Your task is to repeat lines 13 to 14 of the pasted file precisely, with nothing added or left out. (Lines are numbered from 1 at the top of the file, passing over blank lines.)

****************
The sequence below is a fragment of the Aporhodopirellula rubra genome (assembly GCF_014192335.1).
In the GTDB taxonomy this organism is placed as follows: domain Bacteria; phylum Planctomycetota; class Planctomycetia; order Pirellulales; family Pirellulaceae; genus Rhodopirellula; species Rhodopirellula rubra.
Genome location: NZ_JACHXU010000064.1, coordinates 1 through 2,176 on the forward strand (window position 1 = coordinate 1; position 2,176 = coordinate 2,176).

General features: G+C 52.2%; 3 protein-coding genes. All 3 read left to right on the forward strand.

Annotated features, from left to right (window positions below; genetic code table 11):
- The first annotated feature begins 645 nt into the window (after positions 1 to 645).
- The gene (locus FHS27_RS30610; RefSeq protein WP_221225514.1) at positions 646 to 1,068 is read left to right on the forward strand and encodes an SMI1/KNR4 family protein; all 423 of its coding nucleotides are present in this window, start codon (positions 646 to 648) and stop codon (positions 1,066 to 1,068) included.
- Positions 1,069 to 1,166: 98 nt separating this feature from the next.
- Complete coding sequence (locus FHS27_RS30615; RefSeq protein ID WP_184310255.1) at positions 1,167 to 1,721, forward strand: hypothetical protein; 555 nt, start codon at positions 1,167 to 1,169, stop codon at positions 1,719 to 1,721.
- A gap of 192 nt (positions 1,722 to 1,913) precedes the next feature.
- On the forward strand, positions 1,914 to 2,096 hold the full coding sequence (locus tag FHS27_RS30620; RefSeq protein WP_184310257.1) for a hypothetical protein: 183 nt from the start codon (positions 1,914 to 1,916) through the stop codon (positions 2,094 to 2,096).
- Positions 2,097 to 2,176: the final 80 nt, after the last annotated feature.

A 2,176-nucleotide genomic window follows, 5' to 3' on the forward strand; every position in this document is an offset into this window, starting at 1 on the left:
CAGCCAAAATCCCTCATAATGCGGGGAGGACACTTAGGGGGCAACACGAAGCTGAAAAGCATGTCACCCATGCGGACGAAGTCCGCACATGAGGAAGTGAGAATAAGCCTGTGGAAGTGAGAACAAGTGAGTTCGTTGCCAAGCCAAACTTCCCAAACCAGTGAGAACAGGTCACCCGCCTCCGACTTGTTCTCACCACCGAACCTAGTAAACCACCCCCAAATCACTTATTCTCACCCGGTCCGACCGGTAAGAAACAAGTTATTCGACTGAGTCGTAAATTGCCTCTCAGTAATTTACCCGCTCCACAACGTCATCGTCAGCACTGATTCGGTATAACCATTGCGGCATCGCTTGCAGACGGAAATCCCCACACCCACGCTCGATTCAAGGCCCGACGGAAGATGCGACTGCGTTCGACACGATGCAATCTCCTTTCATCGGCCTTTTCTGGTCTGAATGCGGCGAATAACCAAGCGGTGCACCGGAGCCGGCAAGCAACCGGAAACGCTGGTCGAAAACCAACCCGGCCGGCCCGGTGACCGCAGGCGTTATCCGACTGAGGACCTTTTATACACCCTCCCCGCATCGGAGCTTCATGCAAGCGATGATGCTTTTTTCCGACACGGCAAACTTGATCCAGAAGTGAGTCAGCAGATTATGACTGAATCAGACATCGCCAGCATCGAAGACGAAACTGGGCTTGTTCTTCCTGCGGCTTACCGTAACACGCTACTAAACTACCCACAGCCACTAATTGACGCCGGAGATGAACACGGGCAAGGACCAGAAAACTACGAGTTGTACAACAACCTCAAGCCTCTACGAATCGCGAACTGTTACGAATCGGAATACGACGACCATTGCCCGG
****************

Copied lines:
A 2,176-nucleotide genomic window follows, 5' to 3' on the forward strand; every position in this document is an offset into this window, starting at 1 on the left:
CAGCCAAAATCCCTCATAATGCGGGGAGGACACTTAGGGGGCAACACGAAGCTGAAAAGCATGTCACCCATGCGGACGAAGTCCGCACATGAGGAAGTGAGAATAAGCCTGTGGAAGTGAGAACAAGTGAGTTCGTTGCCAAGCCAAACTTCCCAAACCAGTGAGAACAGGTCACCCGCCTCCGACTTGTTCTCACCACCGAACCTAGTAAACCACCCCCAAATCACTTATTCTCACCCGGTCCGACCGGTAAGAAACAAGTTATTCGACTGAGTCGTAAATTGCCTCTCAGTAATTTACCCGCTCCACAACGTCATCGTCAGCACTGATTCGGTATAACCATTGCGGCATCGCTTGCAGACGGAAATCCCCACACCCACGCTCGATTCAAGGCCCGACGGAAGATGCGACTGCGTTCGACACGATGCAATCTCCTTTCATCGGCCTTTTCTGGTCTGAATGCGGCGAATAACCAAGCGGTGCACCGGAGCCGGCAAGCAACCGGAAACGCTGGTCGAAAACCAACCCGGCCGGCCCGGTGACCGCAGGCGTTATCCGACTGAGGACCTTTTATACACCCTCCCCGCATCGGAGCTTCATGCAAGCGATGATGCTTTTTTCCGACACGGCAAACTTGATCCAGAAGTGAGTCAGCAGATTATGACTGAATCAGACATCGCCAGCATCGAAGACGAAACTGGGCTTGTTCTTCCTGCGGCTTACCGTAACACGCTACTAAACTACCCACAGCCACTAATTGACGCCGGAGATGAACACGGGCAAGGACCAGAAAACTACGAGTTGTACAACAACCTCAAGCCTCTACGAATCGCGAACTGTTACGAATCGGAATACGACGACCATTGCCCGG